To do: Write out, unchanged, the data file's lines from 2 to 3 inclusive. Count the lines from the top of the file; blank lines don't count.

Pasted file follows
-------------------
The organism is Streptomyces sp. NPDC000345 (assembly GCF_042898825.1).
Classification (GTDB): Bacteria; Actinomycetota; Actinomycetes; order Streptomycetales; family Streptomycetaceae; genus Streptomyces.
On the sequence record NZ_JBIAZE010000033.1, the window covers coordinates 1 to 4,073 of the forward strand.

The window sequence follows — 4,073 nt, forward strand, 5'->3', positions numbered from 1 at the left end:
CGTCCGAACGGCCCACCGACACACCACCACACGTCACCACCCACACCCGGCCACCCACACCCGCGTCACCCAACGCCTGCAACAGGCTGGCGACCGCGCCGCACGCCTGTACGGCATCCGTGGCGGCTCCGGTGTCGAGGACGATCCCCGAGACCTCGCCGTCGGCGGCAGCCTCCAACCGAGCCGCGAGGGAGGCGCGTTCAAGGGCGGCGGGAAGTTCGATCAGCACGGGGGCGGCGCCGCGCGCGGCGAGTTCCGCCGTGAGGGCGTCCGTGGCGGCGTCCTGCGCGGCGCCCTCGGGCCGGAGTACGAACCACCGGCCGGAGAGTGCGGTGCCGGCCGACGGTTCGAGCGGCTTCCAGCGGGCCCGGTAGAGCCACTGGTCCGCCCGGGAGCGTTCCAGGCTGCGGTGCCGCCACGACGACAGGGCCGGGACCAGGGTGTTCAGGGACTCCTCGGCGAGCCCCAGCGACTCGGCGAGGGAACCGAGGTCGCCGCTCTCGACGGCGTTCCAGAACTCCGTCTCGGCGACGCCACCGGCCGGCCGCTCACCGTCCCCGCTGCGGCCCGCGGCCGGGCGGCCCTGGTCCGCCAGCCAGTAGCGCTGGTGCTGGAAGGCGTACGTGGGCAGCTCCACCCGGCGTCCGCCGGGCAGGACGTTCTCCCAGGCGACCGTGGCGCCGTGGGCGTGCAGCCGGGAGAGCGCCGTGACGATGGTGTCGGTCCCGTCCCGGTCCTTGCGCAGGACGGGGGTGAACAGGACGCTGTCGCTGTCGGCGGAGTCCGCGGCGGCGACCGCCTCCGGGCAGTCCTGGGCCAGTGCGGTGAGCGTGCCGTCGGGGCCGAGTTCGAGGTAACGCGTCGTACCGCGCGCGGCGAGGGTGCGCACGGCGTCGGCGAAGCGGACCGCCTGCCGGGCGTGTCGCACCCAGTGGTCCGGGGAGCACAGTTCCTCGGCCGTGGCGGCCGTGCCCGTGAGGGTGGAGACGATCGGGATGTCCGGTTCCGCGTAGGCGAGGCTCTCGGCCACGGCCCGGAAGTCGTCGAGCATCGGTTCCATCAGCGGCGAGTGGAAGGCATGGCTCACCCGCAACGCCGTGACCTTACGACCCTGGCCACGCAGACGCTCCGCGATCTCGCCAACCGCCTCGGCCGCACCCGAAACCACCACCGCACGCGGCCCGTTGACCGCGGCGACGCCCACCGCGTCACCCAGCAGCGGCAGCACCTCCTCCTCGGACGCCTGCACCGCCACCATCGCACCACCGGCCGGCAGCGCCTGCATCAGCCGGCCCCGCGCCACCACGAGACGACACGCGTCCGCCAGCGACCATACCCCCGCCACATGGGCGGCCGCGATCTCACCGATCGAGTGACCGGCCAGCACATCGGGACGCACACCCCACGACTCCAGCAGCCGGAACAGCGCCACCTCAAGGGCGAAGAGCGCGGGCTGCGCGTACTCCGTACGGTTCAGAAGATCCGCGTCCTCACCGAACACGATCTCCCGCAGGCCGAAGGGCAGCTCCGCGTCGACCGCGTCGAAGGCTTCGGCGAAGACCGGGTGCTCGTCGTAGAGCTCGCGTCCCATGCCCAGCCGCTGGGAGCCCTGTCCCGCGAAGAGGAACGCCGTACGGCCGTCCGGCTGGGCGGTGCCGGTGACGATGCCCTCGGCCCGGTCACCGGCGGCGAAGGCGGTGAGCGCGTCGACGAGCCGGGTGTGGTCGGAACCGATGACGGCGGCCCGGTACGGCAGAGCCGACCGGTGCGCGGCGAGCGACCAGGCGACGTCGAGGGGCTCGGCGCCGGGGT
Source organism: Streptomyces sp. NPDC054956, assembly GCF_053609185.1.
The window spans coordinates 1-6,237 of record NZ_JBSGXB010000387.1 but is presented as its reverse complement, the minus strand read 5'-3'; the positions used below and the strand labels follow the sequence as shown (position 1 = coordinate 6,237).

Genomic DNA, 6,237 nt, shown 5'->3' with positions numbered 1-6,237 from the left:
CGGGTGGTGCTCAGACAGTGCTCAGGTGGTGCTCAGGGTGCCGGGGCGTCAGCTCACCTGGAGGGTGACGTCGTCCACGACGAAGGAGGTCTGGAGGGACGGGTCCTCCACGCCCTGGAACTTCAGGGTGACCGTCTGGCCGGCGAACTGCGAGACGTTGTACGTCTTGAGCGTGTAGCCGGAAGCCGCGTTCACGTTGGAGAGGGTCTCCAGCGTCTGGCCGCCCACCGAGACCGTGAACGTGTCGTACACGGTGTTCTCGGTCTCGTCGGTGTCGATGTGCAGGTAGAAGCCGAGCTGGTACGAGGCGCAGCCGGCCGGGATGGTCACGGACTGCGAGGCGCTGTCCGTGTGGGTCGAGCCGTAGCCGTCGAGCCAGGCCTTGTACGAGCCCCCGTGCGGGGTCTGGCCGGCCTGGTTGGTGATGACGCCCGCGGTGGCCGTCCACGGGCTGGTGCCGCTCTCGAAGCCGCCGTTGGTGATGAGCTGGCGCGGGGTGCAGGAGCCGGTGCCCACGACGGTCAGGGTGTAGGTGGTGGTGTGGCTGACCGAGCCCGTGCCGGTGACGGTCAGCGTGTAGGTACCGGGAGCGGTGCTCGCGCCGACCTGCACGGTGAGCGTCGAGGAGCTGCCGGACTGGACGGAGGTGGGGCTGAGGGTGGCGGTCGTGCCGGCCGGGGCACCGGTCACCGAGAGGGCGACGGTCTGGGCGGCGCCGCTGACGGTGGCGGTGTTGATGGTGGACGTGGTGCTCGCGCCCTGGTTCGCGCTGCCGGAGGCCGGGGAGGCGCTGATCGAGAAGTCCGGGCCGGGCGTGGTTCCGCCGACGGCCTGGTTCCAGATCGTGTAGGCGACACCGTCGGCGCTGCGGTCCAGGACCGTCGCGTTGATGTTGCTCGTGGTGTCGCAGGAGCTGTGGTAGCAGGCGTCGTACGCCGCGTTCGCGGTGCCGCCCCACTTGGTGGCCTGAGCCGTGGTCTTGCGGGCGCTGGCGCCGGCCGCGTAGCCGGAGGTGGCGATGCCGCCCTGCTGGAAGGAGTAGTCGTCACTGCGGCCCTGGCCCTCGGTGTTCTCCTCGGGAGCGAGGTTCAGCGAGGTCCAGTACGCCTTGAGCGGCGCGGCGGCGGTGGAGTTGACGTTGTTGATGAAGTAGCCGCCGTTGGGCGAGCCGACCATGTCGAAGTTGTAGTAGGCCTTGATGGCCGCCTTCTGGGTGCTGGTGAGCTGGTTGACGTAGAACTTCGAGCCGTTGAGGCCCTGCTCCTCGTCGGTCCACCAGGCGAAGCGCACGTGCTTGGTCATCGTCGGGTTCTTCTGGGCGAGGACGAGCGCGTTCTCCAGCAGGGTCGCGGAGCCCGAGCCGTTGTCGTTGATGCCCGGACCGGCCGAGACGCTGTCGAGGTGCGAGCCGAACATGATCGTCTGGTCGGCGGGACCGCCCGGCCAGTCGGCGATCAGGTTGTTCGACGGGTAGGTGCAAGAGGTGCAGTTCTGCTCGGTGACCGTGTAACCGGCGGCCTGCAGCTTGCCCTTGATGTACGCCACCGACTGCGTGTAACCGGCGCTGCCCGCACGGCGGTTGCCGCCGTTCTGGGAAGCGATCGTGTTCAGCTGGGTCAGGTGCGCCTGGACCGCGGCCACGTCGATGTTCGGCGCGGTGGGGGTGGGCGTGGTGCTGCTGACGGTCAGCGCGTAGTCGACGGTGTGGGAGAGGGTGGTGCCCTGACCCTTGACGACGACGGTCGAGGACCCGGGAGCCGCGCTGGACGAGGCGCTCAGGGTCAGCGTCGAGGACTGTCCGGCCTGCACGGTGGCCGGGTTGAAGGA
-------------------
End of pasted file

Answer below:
Classification (GTDB): Bacteria; Actinomycetota; Actinomycetes; order Streptomycetales; family Streptomycetaceae; genus Streptomyces.
On the sequence record NZ_JBIAZE010000033.1, the window covers coordinates 1 to 4,073 of the forward strand.